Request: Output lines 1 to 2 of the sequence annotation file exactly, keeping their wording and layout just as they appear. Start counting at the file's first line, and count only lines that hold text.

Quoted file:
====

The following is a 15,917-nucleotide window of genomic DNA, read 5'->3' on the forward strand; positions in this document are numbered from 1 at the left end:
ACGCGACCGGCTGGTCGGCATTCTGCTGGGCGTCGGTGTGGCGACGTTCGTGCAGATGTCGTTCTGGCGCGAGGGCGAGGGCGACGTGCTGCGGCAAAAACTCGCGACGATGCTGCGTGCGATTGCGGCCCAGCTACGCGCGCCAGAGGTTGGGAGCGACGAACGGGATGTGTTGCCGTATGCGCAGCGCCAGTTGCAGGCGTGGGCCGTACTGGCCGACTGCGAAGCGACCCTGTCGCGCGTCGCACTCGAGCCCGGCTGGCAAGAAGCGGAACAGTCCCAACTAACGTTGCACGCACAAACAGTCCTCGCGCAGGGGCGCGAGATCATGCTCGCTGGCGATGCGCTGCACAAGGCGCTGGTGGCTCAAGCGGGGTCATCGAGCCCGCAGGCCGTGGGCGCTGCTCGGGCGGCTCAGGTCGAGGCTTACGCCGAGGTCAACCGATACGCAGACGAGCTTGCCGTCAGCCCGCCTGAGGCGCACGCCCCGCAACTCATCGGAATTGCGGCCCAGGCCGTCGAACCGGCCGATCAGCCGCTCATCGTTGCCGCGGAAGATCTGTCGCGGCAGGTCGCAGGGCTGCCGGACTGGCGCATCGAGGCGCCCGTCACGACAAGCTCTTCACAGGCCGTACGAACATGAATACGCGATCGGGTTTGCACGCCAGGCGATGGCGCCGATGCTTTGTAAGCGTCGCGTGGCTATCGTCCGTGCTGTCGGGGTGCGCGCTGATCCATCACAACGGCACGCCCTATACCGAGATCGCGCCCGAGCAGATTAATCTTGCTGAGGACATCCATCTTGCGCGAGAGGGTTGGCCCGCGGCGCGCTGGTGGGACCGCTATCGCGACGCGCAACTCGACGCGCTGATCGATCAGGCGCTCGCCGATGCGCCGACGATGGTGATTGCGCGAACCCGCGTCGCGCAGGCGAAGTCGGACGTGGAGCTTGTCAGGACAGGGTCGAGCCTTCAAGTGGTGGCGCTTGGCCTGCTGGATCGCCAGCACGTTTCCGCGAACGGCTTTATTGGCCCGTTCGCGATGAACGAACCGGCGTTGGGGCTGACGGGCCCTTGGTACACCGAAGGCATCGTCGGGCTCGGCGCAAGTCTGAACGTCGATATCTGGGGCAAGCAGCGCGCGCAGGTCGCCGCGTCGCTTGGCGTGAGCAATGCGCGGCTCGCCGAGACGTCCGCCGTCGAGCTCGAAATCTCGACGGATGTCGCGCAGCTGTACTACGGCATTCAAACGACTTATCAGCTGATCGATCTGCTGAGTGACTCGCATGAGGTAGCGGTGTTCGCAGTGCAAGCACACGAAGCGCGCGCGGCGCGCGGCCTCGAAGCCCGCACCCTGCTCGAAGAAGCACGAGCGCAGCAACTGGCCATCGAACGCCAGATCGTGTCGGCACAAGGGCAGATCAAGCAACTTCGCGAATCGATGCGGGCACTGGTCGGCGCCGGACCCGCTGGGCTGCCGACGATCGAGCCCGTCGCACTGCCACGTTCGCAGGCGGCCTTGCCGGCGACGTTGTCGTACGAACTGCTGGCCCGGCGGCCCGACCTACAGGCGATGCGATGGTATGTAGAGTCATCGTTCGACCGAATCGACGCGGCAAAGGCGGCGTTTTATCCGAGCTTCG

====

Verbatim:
The following is a 15,917-nucleotide window of genomic DNA, read 5'->3' on the forward strand; positions in this document are numbered from 1 at the left end:
ACGCGACCGGCTGGTCGGCATTCTGCTGGGCGTCGGTGTGGCGACGTTCGTGCAGATGTCGTTCTGGCGCGAGGGCGAGGGCGACGTGCTGCGGCAAAAACTCGCGACGATGCTGCGTGCGATTGCGGCCCAGCTACGCGCGCCAGAGGTTGGGAGCGACGAACGGGATGTGTTGCCGTATGCGCAGCGCCAGTTGCAGGCGTGGGCCGTACTGGCCGACTGCGAAGCGACCCTGTCGCGCGTCGCACTCGAGCCCGGCTGGCAAGAAGCGGAACAGTCCCAACTAACGTTGCACGCACAAACAGTCCTCGCGCAGGGGCGCGAGATCATGCTCGCTGGCGATGCGCTGCACAAGGCGCTGGTGGCTCAAGCGGGGTCATCGAGCCCGCAGGCCGTGGGCGCTGCTCGGGCGGCTCAGGTCGAGGCTTACGCCGAGGTCAACCGATACGCAGACGAGCTTGCCGTCAGCCCGCCTGAGGCGCACGCCCCGCAACTCATCGGAATTGCGGCCCAGGCCGTCGAACCGGCCGATCAGCCGCTCATCGTTGCCGCGGAAGATCTGTCGCGGCAGGTCGCAGGGCTGCCGGACTGGCGCATCGAGGCGCCCGTCACGACAAGCTCTTCACAGGCCGTACGAACATGAATACGCGATCGGGTTTGCACGCCAGGCGATGGCGCCGATGCTTTGTAAGCGTCGCGTGGCTATCGTCCGTGCTGTCGGGGTGCGCGCTGATCCATCACAACGGCACGCCCTATACCGAGATCGCGCCCGAGCAGATTAATCTTGCTGAGGACATCCATCTTGCGCGAGAGGGTTGGCCCGCGGCGCGCTGGTGGGACCGCTATCGCGACGCGCAACTCGACGCGCTGATCGATCAGGCGCTCGCCGATGCGCCGACGATGGTGATTGCGCGAACCCGCGTCGCGCAGGCGAAGTCGGACGTGGAGCTTGTCAGGACAGGGTCGAGCCTTCAAGTGGTGGCGCTTGGCCTGCTGGATCGCCAGCACGTTTCCGCGAACGGCTTTATTGGCCCGTTCGCGATGAACGAACCGGCGTTGGGGCTGACGGGCCCTTGGTACACCGAAGGCATCGTCGGGCTCGGCGCAAGTCTGAACGTCGATATCTGGGGCAAGCAGCGCGCGCAGGTCGCCGCGTCGCTTGGCGTGAGCAATGCGCGGCTCGCCGAGACGTCCGCCGTCGAGCTCGAAATCTCGACGGATGTCGCGCAGCTGTACTACGGCATTCAAACGACTTATCAGCTGATCGATCTGCTGAGTGACTCGCATGAGGTAGCGGTGTTCGCAGTGCAAGCACACGAAGCGCGCGCGGCGCGCGGCCTCGAAGCCCGCACCCTGCTCGAAGAAGCACGAGCGCAGCAACTGGCCATCGAACGCCAGATCGTGTCGGCACAAGGGCAGATCAAGCAACTTCGCGAATCGATGCGGGCACTGGTCGGCGCCGGACCCGCTGGGCTGCCGACGATCGAGCCCGTCGCACTGCCACGTTCGCAGGCGGCCTTGCCGGCGACGTTGTCGTACGAACTGCTGGCCCGGCGGCCCGACCTACAGGCGATGCGATGGTATGTAGAGTCATCGTTCGACCGAATCGACGCGGCAAAGGCGGCGTTTTATCCGAGCTTCG